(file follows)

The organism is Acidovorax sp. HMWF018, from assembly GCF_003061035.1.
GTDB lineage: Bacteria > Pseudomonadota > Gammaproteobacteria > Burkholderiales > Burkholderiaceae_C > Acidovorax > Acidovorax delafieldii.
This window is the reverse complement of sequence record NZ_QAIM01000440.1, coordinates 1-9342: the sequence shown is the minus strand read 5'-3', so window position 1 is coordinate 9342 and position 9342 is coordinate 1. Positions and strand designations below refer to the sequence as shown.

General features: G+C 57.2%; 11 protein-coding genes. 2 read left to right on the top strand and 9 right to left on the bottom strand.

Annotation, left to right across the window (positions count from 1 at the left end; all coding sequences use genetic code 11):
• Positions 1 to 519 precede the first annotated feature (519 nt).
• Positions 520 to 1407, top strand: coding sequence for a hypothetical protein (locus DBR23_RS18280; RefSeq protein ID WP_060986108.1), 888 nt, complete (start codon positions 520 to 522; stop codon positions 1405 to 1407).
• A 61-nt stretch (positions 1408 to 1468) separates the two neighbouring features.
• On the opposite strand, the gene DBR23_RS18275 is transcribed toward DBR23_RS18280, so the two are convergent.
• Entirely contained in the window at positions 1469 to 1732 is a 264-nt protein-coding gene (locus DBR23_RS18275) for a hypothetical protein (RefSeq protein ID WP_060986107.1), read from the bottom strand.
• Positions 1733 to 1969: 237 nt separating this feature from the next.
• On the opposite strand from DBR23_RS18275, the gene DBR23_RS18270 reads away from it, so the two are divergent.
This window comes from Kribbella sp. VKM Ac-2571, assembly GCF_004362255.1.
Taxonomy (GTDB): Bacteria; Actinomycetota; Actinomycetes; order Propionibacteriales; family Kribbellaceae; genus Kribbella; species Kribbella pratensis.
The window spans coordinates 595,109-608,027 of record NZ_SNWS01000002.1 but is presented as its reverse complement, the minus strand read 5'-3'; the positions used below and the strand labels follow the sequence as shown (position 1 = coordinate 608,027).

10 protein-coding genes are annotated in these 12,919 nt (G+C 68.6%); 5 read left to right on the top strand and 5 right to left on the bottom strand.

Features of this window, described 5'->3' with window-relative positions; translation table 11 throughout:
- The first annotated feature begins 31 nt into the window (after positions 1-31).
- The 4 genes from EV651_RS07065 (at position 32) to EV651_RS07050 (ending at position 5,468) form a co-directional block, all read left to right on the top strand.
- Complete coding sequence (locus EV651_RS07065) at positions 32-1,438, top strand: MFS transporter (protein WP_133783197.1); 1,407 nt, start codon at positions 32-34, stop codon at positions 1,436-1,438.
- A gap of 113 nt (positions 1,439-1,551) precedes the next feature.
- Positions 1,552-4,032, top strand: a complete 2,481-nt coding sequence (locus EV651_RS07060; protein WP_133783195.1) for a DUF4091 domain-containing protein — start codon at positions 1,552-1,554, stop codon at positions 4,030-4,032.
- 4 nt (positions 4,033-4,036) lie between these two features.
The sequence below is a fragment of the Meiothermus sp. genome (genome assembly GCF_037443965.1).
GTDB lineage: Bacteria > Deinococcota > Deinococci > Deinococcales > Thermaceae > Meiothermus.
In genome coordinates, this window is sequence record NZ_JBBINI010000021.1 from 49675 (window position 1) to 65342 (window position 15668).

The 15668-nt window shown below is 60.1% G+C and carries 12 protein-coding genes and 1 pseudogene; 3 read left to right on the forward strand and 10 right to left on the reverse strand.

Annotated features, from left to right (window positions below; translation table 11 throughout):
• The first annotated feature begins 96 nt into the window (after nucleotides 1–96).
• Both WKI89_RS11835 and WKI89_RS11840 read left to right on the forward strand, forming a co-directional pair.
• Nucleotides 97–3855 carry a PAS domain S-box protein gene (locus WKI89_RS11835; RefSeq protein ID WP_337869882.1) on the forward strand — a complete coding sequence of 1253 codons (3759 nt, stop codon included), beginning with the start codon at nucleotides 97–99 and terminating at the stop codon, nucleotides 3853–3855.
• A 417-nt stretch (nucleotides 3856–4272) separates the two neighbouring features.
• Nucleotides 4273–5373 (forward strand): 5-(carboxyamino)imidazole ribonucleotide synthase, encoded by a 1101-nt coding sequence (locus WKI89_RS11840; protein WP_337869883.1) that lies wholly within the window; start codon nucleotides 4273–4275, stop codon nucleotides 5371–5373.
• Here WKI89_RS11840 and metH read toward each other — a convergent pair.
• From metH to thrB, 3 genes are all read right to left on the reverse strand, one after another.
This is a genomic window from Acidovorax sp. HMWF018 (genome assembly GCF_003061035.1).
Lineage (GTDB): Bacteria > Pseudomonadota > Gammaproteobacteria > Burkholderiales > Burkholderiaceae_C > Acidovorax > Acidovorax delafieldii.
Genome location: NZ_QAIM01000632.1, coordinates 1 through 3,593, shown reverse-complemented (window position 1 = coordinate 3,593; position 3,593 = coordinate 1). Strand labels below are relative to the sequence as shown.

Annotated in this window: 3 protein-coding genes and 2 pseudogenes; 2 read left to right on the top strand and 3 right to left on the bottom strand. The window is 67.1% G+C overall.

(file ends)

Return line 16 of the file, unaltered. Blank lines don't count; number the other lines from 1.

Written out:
10 protein-coding genes are annotated in these 12,919 nt (G+C 68.6%); 5 read left to right on the top strand and 5 right to left on the bottom strand.